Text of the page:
Posts Tagged ‘cruciferous vegetables’

My son Griffyn just turned a year old last month. He has been a terrific little eater from the time we introduced him to pureed foods six months ago. He appeared to be curious about the idea of eating what my wife and I were eating right from the go. Although he gobbled down the purees he was far more intrigued by what we had on our plates and soon started enjoying just about everything: coconut curry, rice salad with finely shredded kale, salmon, tuna and even refried beans with chilies!

Getting proper nutrition and a wide variety of foods into his diet continues to be my mission. Although he loves many strong flavours I didn’t think he would go for, getting adequate vegetables into his diet remains our biggest challenge. The good news is that an infant’s nutritional requirements are not a daily value, but weekly. This explains why certain days children eat a lot and the next day they appear disinterested altogether. Their bodies can make up for a loss the very next day or two so it’s not something parents need to stress over.

A good rule of thumb for infants and toddlers is don’t push food on them but rather introduce it and allow them to decide if they like it and how much they want to eat. Always follow their cues. When children are forced to eat everything that’s on their plate they grow up with this mentality which can lead to overeating and bad food associations as adults. Below are a few ideas on how to increase your child’s veggies while still making eating a fun and enjoyable daily adventure!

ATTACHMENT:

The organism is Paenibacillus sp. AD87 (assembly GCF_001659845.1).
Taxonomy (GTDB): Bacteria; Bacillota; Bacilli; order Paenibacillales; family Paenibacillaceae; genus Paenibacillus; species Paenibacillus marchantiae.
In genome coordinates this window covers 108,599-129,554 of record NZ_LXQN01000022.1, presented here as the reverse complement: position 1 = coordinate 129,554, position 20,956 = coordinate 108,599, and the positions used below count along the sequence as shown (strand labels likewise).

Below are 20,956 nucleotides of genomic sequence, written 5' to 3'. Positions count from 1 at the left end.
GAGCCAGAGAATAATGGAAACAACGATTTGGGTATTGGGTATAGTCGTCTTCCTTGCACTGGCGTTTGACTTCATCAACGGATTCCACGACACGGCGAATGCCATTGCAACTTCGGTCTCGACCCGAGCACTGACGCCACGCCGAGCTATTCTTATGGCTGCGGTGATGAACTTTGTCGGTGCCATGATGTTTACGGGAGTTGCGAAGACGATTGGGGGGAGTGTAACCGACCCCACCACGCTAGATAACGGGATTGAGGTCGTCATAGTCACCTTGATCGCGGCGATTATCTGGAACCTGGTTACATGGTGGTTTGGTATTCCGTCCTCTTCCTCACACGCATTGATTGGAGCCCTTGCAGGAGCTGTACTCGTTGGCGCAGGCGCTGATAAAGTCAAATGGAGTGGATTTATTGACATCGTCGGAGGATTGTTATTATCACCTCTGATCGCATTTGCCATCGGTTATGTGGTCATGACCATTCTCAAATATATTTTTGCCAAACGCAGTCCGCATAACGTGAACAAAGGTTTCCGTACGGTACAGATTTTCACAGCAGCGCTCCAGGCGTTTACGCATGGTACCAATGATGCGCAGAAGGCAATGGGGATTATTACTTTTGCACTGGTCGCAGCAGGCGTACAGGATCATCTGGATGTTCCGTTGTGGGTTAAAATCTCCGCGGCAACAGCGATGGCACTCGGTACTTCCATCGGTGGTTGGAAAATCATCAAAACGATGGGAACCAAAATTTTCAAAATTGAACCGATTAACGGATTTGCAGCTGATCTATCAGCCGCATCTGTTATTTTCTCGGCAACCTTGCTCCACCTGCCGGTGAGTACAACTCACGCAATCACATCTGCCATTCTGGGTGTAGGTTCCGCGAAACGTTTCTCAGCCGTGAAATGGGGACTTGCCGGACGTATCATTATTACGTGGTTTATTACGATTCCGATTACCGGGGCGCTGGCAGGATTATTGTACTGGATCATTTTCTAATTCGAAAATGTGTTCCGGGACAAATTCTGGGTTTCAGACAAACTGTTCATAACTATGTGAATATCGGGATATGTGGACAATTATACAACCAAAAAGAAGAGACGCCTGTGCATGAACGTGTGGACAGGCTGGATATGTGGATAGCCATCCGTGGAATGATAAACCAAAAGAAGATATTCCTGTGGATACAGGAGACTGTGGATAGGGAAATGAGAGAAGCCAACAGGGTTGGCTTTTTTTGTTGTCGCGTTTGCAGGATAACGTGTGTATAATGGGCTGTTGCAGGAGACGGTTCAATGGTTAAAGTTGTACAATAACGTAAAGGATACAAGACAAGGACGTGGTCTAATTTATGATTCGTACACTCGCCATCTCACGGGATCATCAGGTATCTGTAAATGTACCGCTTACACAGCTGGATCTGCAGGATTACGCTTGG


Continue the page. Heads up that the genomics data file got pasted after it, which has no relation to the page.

* everything and anything mashed on toast
My son loves toast. If he won’t eat his steamed carrots, yam or zucchini, I mash them and put them on toast. A bit of coconut oil and steamed veggie really hits the spot.
* pancakes made with shredded vegetables
Another great way to sneak vegetables into their day while making it fun too.
* veggies mashed in yogurt
No matter what mashed vegetable you have if you add a bit of fruit and mix it with yogourt they just might eat it!
* finely mincing vegetables into canned salmon or tuna
I mix celery, apple, green onion, and raisins with a little Dijon mustard and fish.
* smoothies are another terrific option
A few kale or spinach leaves blended with some fruit and milk are a great snack. Pea protein powder is another great addition as it provides up to 35% of their daily iron intake and is easy to digest.